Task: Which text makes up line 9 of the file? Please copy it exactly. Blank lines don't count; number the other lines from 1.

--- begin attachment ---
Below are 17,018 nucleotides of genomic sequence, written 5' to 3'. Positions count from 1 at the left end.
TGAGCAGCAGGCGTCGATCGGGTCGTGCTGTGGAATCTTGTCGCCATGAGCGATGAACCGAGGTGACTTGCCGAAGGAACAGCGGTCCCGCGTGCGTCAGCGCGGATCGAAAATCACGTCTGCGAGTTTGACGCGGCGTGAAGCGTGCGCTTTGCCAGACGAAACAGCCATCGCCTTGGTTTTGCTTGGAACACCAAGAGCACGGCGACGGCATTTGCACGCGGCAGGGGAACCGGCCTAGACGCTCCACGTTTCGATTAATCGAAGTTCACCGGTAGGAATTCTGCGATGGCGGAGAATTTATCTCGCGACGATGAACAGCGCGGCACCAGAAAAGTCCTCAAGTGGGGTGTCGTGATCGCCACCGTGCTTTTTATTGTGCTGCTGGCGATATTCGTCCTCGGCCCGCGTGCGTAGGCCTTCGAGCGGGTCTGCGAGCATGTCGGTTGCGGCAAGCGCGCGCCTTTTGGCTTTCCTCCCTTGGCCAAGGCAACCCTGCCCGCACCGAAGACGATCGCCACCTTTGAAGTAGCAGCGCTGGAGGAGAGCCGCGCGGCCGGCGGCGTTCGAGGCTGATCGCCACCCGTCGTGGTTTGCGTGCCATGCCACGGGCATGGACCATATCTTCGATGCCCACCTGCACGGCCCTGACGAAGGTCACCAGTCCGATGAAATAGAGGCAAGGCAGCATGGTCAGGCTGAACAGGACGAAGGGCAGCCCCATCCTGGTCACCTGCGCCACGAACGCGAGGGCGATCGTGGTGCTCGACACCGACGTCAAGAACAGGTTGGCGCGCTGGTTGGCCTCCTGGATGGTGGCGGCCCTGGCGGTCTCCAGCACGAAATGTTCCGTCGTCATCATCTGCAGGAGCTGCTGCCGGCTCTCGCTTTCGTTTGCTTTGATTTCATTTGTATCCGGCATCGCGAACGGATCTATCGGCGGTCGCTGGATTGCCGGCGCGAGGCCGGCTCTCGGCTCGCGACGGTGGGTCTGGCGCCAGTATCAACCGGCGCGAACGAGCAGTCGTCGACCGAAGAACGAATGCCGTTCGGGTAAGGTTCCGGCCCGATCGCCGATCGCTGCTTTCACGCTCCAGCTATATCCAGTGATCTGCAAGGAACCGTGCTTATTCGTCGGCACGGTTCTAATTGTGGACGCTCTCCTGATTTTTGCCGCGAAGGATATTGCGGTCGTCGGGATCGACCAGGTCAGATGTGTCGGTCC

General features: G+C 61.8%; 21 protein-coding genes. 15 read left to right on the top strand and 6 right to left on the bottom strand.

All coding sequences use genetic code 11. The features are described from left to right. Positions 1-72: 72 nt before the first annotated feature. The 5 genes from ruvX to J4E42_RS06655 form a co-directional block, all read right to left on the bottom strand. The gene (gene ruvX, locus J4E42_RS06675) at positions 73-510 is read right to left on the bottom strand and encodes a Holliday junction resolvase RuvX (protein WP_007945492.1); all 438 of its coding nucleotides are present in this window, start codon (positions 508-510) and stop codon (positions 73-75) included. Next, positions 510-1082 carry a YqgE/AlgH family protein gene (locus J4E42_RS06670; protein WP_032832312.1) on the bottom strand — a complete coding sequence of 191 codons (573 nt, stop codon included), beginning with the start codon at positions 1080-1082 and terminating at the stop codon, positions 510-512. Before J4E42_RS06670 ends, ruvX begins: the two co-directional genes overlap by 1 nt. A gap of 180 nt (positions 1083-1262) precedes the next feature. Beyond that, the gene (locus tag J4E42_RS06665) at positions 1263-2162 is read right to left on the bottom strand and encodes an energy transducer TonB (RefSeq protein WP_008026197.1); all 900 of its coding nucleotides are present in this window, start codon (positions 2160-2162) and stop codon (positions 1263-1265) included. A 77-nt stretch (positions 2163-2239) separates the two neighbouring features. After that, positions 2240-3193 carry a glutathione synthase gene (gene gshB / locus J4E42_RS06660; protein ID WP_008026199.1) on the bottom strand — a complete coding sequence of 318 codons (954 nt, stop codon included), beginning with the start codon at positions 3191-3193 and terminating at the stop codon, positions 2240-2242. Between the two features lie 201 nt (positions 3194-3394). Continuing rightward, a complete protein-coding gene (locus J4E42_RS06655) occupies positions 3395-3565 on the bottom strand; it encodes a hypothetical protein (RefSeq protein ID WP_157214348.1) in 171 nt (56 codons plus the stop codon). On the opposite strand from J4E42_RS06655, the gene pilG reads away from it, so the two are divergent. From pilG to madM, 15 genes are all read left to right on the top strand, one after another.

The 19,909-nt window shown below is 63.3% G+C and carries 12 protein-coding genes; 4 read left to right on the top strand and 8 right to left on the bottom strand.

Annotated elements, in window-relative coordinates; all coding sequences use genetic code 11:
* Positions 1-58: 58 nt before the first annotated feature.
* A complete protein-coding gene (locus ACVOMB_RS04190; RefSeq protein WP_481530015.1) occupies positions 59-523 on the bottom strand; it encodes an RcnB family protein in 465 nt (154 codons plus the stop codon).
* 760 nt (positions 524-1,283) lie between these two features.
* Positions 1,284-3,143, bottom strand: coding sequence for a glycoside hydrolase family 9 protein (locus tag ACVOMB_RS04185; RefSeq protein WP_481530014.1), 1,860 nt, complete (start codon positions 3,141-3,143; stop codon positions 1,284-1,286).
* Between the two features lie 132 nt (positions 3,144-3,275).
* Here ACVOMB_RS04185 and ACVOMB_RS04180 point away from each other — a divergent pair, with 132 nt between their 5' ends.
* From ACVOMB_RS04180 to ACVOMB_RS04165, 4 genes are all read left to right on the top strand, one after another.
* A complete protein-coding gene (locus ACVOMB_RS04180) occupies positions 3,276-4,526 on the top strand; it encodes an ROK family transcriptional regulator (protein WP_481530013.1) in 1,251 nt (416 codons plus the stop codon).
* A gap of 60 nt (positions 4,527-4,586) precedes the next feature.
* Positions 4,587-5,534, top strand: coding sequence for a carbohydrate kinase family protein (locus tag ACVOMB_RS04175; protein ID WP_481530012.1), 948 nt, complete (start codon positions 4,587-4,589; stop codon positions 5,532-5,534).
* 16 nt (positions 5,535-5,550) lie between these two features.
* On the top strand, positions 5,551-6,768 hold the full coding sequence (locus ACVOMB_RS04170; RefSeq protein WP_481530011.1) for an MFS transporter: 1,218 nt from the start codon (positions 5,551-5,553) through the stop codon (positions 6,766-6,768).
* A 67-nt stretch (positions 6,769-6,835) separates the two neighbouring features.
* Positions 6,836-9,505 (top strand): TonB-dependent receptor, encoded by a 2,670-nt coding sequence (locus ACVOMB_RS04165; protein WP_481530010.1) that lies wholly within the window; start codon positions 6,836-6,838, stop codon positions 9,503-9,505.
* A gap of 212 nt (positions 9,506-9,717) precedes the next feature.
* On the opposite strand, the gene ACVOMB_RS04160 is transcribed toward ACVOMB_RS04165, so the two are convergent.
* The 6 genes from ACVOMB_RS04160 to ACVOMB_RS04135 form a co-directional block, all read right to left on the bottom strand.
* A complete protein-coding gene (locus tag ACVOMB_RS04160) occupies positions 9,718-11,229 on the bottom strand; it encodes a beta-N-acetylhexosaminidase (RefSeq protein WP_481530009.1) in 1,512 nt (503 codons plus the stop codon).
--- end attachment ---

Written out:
* 760 nt (positions 524-1,283) lie between these two features.